Questions were raised Wednesday at the United Nations about the credibility of presidential elections due to be held in Libya on December 24, with the UN head insisting that he did not want the crucial vote to become "part of the problem."
"We want these elections to be part of the solution and not be part of the problem," Secretary-General Antonio Guterres said.
"And so, we will be doing everything to facilitate a dialogue, allowing for the questions that still correspond to, I would say, irritants that might divide Libya to be solved, for the elections to be done in a way that contributes to the solution of the Libyan problem,” he said.
AFP said that the current president of the Security Council, Abdou Abarry of Niger, was more forthright in his criticism of the election.
"The conditions of free, credible, democratic, consensual elections, an important link for the return of peace and stability in Libya, have not yet been met," said Abarry, emphasizing that he was speaking as his country’s ambassador to the UN, not as head of the Security Council.
"Foreign fighters are still in Libya, the dividing line of the conflict remains frozen, there is no real reunification of the forces," he told a press conference.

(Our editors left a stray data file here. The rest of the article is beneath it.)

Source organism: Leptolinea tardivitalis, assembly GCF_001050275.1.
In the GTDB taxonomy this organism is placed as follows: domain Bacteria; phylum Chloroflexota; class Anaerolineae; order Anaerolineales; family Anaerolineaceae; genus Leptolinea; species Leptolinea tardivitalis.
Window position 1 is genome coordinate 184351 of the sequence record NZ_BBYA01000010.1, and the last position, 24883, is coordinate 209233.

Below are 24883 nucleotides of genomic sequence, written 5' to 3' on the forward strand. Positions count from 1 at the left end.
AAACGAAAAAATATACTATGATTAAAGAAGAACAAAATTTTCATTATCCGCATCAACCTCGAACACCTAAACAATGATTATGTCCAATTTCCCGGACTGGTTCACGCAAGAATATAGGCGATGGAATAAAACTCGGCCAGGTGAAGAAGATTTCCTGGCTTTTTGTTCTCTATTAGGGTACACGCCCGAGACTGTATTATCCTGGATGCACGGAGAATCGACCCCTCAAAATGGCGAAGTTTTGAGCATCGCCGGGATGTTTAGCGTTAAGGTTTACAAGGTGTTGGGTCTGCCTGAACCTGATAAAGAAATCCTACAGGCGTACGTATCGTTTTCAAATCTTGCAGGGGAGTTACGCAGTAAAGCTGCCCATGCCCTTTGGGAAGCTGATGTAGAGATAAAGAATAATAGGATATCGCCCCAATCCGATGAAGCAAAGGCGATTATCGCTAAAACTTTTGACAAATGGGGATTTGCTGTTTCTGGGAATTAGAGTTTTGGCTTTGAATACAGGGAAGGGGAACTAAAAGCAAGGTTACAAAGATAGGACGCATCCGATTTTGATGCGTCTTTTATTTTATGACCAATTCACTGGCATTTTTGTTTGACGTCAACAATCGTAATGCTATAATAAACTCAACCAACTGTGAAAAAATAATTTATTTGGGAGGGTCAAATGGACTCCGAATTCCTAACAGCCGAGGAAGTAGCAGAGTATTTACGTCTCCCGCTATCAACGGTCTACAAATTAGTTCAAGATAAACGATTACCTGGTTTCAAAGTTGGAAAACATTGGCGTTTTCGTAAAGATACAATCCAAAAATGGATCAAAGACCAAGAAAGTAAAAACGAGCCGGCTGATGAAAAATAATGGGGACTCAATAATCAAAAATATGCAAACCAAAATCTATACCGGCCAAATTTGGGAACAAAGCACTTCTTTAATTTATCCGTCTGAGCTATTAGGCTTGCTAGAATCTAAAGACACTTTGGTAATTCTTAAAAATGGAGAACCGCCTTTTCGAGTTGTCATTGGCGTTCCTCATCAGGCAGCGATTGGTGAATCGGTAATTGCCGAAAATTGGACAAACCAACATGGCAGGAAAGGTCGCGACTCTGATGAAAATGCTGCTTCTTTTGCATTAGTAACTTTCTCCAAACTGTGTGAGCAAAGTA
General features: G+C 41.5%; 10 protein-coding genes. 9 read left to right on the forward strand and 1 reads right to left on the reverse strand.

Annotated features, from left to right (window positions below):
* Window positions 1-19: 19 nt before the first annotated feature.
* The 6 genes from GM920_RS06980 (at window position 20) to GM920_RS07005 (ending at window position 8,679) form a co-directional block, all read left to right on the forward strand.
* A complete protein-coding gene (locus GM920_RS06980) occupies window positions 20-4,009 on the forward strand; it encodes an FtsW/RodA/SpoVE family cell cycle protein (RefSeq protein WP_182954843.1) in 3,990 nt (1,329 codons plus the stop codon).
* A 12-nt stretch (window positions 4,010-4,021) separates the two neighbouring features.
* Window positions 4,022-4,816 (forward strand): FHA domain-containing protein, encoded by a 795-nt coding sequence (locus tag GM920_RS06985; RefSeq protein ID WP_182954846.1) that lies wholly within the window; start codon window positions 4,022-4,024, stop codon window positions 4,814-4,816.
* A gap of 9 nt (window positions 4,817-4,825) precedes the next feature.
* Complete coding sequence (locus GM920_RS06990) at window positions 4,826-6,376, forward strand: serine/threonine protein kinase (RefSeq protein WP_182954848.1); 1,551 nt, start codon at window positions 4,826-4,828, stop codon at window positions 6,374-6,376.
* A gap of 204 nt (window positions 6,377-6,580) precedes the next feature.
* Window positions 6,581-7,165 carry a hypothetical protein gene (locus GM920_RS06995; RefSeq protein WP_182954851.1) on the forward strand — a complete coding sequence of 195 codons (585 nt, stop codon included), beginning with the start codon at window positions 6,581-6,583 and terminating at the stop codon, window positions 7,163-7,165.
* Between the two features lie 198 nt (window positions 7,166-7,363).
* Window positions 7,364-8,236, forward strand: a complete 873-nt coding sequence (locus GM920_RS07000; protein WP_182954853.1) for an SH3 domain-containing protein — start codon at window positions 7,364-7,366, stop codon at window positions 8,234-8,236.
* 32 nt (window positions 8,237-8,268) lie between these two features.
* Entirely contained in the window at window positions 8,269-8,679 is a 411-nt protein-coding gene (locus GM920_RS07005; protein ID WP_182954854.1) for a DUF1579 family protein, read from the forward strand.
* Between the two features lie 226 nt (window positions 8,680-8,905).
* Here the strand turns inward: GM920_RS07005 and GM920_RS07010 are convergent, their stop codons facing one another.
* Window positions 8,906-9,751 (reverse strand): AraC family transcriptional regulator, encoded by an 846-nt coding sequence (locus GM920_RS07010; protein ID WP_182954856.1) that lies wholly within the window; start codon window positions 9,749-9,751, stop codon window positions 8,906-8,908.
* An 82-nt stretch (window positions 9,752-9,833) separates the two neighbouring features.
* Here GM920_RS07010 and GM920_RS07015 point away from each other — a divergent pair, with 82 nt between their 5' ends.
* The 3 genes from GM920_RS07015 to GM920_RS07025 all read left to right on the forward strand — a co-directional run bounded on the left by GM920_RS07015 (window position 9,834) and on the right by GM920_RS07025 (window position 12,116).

He said that of the more than 20,000 mercenaries and foreign soldiers identified by the UN in Libya, "there are between 11,000 and 12,000 Sudanese" and "a few thousand" from countries in the Sahel region.
"As a neighboring country, we want there to be a process of demobilization, done in perfect harmony with the neighboring countries from which these forces originate," he said.
"The situation is not mature enough to allow a type of elections that can lead to lasting stability and security in Libya, " he said.
Abarry hinted that he did not share the position of those diplomats -- whom he did not identify -- who say that "at all costs you have to go to elections regardless of their quality."
With less than a month to go before the election, the final list of candidates has not yet been made due to multiple appeals filed. Out of a population of seven million, some 2.4 million Libyans have received their voter cards.